FIVE DISTINCT DIGITS |
Observe these two multiplication examples:
Do you see something uniquely different about the first case that is not true about the second one? Well, the first one is made up of five different, or distinct, digits, whereas the second one has a
repeated digit, the 4.
12
x 5
6012
x 4
48
That in and of itself may not seem so terribly significant, that is, until you try to find all the possible such cases that exist. And when this is presented to young students, say in the 3rd-5th grade levels, it becomes a reasonably decent challenge.
Initially, it can be made into a game. The rules are very simple: Find as many such cases as you can in, say 5 minutes. Score 1 point for each case found. There are more than 30 such cases possible, so there is plenty to keep the contestants busily hunting for that amount of time.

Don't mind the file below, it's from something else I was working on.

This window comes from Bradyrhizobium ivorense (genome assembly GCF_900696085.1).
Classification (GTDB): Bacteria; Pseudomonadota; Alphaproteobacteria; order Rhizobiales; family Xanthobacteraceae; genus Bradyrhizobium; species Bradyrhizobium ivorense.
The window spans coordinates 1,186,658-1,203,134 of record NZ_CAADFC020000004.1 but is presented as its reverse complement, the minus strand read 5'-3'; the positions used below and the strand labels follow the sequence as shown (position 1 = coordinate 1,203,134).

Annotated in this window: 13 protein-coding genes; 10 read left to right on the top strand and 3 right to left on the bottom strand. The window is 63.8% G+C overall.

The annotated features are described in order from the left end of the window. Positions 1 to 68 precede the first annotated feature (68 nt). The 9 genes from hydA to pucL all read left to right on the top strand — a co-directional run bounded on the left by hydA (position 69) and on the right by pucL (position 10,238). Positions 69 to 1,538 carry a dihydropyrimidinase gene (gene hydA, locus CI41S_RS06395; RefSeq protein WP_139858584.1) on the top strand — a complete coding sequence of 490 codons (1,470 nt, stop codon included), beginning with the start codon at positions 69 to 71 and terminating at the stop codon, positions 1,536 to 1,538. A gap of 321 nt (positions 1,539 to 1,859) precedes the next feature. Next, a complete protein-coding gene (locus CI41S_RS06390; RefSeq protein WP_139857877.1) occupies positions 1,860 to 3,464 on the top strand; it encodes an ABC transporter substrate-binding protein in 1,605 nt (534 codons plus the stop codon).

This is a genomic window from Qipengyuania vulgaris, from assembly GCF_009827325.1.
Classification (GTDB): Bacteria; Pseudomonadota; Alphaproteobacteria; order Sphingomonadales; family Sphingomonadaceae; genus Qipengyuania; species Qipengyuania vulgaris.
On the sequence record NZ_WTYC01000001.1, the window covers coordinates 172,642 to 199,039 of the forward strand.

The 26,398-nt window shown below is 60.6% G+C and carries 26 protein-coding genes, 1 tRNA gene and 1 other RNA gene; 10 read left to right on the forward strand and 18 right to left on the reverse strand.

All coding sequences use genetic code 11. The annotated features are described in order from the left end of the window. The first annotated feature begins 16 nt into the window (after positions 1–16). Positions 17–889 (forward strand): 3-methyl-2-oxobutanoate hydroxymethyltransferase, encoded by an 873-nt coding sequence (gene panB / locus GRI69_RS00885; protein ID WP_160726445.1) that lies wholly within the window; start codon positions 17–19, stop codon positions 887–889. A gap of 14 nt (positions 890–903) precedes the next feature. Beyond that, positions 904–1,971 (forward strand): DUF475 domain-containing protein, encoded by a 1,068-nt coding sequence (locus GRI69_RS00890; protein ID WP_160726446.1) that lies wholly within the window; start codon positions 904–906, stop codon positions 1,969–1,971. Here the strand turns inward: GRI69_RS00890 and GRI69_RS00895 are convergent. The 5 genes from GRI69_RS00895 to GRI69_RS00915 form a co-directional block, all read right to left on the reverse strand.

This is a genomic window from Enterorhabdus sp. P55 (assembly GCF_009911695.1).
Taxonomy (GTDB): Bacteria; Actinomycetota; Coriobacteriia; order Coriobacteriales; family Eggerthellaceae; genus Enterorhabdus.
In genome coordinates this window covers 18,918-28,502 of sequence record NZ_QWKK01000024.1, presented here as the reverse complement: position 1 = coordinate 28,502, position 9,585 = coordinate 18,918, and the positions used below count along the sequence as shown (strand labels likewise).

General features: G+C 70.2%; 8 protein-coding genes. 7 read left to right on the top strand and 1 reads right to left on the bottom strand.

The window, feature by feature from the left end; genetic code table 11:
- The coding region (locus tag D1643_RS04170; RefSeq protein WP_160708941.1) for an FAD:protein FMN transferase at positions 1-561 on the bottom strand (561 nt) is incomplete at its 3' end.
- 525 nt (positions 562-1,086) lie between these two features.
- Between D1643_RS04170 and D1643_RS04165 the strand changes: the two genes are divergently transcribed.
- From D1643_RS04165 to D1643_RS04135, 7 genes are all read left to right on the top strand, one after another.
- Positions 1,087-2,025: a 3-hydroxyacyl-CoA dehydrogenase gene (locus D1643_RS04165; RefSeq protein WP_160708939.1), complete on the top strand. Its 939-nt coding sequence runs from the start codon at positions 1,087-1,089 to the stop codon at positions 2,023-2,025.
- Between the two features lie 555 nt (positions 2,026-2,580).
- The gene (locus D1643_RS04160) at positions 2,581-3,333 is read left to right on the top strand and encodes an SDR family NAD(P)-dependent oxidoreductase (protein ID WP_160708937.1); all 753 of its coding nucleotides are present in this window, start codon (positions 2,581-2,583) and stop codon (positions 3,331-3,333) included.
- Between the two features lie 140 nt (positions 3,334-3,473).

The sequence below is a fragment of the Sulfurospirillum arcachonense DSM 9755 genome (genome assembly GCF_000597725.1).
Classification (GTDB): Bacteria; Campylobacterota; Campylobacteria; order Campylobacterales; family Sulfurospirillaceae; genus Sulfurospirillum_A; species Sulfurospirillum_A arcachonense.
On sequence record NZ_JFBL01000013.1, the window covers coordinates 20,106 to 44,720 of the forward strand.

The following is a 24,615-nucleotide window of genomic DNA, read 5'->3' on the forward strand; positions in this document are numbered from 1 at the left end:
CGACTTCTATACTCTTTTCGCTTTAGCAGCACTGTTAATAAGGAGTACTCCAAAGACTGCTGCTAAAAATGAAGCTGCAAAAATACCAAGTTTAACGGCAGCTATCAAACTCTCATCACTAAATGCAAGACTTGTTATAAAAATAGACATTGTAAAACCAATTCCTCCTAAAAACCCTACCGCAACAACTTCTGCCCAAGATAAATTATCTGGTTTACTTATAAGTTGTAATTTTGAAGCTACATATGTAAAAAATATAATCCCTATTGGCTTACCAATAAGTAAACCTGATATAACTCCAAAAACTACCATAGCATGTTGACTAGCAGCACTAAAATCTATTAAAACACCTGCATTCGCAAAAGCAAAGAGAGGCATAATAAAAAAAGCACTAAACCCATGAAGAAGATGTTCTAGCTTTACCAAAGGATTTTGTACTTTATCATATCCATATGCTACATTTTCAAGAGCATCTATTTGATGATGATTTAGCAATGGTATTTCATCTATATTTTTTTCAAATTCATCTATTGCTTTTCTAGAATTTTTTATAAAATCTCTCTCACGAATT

Symbolically, we are looking for solutions to multiplication statements that exhibit this mathematical structure:
AB
x C
DE
Once this activity has run its course, there is always the greater challenge: go for 6 distinct digits! This means to look for multiplications that have the form of
AB
x C
DEF
Happy hunting!
There are only 22 solutions:
58401 = 63x927 32890 = 46x715 26910 = 78x345 19084 = 52x367 17820 = 36x495 & 17820 = 45x396 16038 = 27x594 & 16038 = 54x297 15678 = 39x402 65821 = 7x9403 65128 = 7x9304 34902 = 6x5817 36508 = 4x9127 28651 = 7x4093 28156 = 4x7039 27504 = 3x9168 24507 = 3x8169 21658 = 7x3094 20754 = 3x6918 20457 = 3x6819 17082 = 3x5694 15628 = 4x3907
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